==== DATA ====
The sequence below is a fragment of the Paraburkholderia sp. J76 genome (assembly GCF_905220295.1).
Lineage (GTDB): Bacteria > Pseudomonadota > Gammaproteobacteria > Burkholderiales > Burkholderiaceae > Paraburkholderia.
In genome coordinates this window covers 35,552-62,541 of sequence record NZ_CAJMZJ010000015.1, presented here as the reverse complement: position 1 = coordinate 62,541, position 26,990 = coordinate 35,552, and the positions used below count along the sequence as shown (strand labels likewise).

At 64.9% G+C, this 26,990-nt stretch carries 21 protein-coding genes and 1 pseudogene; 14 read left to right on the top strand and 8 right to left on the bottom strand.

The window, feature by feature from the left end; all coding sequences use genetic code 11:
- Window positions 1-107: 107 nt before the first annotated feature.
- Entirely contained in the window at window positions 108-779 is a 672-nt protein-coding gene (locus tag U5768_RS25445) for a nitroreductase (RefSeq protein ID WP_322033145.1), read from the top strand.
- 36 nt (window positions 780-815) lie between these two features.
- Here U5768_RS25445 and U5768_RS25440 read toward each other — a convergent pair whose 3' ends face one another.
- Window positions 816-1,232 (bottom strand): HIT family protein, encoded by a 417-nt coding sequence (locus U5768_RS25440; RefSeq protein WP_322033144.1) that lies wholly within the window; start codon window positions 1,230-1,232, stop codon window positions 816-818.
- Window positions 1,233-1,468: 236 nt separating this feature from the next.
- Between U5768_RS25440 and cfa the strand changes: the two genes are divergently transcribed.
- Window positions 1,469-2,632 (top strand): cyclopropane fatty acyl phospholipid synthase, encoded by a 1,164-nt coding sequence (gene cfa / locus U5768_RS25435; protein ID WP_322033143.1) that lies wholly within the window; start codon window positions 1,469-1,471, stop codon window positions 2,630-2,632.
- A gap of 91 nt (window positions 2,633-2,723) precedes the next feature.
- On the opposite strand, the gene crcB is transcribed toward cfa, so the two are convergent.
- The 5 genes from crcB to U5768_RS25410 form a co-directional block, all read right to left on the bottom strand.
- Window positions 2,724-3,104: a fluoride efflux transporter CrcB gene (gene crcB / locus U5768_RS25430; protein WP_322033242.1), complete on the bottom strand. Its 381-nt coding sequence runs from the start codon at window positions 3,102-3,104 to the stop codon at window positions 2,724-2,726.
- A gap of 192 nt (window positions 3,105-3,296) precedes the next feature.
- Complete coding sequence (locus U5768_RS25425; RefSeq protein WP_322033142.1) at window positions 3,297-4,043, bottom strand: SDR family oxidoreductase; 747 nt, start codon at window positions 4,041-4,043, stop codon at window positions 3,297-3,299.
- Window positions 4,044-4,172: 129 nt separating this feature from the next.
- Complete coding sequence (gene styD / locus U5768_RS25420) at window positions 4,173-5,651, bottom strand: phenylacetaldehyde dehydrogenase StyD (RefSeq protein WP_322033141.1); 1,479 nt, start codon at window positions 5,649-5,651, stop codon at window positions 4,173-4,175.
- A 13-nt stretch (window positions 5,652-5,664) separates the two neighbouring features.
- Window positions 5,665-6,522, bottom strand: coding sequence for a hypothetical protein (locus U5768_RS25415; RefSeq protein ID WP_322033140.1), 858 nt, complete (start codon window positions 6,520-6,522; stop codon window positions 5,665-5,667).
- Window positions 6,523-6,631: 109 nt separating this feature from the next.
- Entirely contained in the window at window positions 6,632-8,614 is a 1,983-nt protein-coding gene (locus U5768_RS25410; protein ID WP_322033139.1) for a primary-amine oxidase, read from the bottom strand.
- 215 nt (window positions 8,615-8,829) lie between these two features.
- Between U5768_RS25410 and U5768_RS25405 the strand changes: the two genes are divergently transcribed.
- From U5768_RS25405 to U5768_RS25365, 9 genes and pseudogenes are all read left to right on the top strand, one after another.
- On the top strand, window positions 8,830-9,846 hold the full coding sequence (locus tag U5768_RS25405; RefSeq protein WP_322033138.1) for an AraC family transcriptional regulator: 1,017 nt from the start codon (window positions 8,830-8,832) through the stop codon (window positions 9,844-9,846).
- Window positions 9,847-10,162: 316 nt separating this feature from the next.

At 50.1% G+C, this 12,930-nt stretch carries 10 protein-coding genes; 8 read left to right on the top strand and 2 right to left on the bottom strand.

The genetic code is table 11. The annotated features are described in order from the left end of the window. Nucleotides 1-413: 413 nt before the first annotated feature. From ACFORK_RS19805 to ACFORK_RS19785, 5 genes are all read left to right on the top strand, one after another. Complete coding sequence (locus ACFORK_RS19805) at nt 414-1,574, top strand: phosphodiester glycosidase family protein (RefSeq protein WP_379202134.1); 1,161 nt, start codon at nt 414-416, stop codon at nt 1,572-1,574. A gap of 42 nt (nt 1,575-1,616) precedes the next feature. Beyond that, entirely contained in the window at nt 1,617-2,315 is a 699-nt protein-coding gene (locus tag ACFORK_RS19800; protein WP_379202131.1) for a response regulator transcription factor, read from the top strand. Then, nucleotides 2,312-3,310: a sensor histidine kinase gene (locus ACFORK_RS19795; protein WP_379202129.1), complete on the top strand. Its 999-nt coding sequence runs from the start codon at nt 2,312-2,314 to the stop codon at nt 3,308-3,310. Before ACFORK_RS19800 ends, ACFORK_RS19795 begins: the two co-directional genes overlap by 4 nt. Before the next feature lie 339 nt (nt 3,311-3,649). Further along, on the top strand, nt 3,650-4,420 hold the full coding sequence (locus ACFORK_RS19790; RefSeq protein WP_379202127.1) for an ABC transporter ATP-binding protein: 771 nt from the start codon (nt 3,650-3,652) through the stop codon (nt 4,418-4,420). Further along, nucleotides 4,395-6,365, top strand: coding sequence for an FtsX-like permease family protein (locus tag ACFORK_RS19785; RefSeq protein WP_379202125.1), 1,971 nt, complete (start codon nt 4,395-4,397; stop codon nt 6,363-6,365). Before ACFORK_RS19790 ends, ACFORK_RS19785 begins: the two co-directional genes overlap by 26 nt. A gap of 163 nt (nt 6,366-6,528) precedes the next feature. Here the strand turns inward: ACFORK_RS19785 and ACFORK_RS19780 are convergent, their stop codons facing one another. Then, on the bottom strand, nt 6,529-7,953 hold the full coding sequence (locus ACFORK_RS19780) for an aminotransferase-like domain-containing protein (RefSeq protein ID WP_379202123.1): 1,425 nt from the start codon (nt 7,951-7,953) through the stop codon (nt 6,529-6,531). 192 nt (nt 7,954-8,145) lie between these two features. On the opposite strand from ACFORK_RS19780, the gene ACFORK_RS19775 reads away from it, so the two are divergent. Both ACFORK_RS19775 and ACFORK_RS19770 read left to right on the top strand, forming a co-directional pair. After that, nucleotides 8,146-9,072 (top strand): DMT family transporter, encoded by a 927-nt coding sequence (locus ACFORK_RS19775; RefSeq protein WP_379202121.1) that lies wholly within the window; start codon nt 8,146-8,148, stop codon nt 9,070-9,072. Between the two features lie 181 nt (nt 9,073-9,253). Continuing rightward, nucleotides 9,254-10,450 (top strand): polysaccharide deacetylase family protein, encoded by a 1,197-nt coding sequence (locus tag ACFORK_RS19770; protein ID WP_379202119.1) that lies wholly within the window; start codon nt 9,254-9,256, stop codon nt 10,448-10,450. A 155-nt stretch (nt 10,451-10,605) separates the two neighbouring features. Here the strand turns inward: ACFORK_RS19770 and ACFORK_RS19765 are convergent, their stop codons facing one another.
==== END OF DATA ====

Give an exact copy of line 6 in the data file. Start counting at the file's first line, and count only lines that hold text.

- Window positions 1-107: 107 nt before the first annotated feature.